A lawsuit filed by Virginia Attorney General Mark Herring against B&B Pawnbrokers Inc. in Spotsylvania, Va. alleges the business has been making illegal, unlicensed motor vehicle title loans and charging excessive fees for them. The lawsuit was filed in Richmond City Circuit Court.

In the lawsuit, Herring alleges that the business violated Virginia law by making title loans without a license between 2010 and 2015 while charging an illegal 10% monthly processing fee on all pawnbroker loans, which exceeds state limits on allowable interest rates and other charges. 

Several attempts were made in recent months to resolve the alleged violations without litigation, but without success, said Michael Kelly, a spokesman for the attorney general’s office.

Virginia has gained a reputation in recent years as the "East Coast capital of predatory lending," largely because of the actions of Virginia-based payday lenders and car title lenders, according to a March news release from the Herring’s office. The release stated that Virginia officials would start developing strategies to combat predatory lending.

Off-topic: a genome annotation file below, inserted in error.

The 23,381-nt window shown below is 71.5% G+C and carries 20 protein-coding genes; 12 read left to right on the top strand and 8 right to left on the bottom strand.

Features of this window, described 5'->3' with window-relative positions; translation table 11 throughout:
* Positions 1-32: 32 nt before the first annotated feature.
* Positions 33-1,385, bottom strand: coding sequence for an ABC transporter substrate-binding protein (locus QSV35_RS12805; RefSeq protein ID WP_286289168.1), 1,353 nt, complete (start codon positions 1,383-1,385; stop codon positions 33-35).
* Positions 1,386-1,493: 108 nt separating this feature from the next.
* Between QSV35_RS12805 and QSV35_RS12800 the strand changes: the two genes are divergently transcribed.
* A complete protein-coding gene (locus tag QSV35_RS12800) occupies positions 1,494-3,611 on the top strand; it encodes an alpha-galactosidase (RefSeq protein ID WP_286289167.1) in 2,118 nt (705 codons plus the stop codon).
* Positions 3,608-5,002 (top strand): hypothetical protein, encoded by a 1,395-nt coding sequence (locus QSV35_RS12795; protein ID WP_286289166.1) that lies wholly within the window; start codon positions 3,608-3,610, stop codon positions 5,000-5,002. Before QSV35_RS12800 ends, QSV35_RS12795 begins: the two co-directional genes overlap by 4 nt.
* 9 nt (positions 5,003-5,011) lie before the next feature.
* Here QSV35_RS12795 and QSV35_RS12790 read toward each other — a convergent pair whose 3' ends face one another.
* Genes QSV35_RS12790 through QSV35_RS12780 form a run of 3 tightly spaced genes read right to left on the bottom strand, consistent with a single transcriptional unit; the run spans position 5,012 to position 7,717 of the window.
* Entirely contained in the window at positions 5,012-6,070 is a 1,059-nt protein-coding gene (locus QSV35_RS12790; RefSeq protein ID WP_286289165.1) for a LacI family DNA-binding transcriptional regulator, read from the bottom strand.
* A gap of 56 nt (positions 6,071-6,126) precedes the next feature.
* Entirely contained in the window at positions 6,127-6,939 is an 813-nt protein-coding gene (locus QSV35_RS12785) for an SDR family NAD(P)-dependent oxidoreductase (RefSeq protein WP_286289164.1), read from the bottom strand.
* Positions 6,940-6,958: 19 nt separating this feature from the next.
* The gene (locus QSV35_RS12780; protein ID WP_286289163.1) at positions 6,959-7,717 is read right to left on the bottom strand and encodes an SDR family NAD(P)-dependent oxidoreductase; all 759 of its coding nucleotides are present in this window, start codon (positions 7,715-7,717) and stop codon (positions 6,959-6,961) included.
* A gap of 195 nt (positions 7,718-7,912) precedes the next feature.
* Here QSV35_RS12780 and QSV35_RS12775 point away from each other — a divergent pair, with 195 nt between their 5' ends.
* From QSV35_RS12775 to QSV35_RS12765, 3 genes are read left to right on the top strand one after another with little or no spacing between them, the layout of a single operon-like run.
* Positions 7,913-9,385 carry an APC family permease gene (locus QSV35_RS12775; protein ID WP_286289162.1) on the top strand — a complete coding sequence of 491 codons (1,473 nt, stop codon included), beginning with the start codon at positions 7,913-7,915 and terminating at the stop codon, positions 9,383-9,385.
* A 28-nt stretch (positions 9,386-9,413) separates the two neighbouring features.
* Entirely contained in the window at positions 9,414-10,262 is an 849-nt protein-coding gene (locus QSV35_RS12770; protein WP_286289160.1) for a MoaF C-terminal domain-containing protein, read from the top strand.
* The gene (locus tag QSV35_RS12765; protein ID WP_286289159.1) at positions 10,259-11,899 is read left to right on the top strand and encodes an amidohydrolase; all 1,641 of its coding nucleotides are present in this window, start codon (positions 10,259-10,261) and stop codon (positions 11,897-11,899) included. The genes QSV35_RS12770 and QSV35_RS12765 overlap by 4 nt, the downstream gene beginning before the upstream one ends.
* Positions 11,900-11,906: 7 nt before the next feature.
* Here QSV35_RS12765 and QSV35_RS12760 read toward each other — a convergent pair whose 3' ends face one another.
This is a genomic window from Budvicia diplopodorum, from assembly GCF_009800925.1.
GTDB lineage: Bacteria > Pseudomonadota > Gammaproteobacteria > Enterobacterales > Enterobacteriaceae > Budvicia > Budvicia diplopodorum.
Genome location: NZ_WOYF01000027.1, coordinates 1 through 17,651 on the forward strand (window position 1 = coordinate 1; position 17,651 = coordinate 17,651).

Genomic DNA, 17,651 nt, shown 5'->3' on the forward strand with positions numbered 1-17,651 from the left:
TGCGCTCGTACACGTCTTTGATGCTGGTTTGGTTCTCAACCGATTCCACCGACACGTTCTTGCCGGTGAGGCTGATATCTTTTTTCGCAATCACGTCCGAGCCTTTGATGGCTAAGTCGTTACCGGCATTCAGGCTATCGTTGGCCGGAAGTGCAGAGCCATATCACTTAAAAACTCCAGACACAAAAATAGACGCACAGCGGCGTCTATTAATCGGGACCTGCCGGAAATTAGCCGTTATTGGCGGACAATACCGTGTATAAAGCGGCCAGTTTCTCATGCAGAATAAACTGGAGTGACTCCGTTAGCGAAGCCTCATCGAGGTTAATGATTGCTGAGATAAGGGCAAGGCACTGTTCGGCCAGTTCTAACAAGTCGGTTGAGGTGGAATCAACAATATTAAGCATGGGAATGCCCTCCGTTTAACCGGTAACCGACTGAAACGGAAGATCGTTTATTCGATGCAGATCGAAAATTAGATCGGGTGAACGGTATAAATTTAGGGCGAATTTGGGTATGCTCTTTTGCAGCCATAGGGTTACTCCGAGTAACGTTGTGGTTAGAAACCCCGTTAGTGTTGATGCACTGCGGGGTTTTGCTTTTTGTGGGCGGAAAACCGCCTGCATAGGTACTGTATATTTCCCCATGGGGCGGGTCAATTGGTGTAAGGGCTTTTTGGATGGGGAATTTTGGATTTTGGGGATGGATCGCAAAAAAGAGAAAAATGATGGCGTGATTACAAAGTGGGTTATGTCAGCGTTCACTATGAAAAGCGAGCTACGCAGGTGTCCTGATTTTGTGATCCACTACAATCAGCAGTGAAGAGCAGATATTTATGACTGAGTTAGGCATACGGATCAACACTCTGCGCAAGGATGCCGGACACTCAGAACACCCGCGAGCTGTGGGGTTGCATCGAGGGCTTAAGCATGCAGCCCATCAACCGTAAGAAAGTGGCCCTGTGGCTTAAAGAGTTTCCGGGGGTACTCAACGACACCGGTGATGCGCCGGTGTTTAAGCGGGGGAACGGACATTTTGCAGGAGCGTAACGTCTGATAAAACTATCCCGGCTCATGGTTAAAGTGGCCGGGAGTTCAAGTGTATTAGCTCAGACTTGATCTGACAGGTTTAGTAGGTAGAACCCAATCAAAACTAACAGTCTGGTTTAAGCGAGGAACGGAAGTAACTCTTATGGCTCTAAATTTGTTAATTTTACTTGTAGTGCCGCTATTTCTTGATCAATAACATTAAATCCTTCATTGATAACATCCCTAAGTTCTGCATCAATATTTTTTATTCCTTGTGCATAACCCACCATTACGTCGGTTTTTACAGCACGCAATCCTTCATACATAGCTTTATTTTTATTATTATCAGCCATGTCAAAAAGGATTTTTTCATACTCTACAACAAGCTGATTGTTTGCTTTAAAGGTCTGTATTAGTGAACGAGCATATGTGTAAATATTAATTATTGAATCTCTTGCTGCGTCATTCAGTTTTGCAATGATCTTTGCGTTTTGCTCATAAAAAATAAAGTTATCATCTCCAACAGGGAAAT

Robert Barlow, the attorney representing store owner Anthony Ball, wrote in an email to The Free Lance-Star in Fredericksburg, Va., that he and Ball had been cooperating with Herring’s office and were not aware of the lawsuit until the newspaper notified them.

"B&B Pawn unequivocally denies the baseless allegations made by the Attorney General’s office. Its business practices are both fully appropriate under Virginia law and exactly the same as every other pawnbroker in the local community. It is the Attorney General’s interpretation of the law that is improper here, not the community’s local pawnbrokers,” Barlow wrote.

Barlow added that B&B Pawnbrokers support the Attorney General’s effort to combat lenders who are “profiting off the backs of working families, but in this case he is misguided, suing an entity that is in full compliance with the law and in doing so wasting valuable tax dollars taken from those same working families.”

The lawsuit is part of Herring’s revitalization of his consumer protection division and focus on combating predatory lending. It includes consumer education, enforcement action and legislative/policy work.

“Virginia cannot and will not be a haven for predatory lending and we’re working hard to fight against bad actors who seek to take advantage of Virginia consumers,” he said in a prepared statement. “Enforcement actions like this send a strong message to predatory lenders, letting them know that when they break the law, there are consequences, especially when they are profiting off the backs of working families.”


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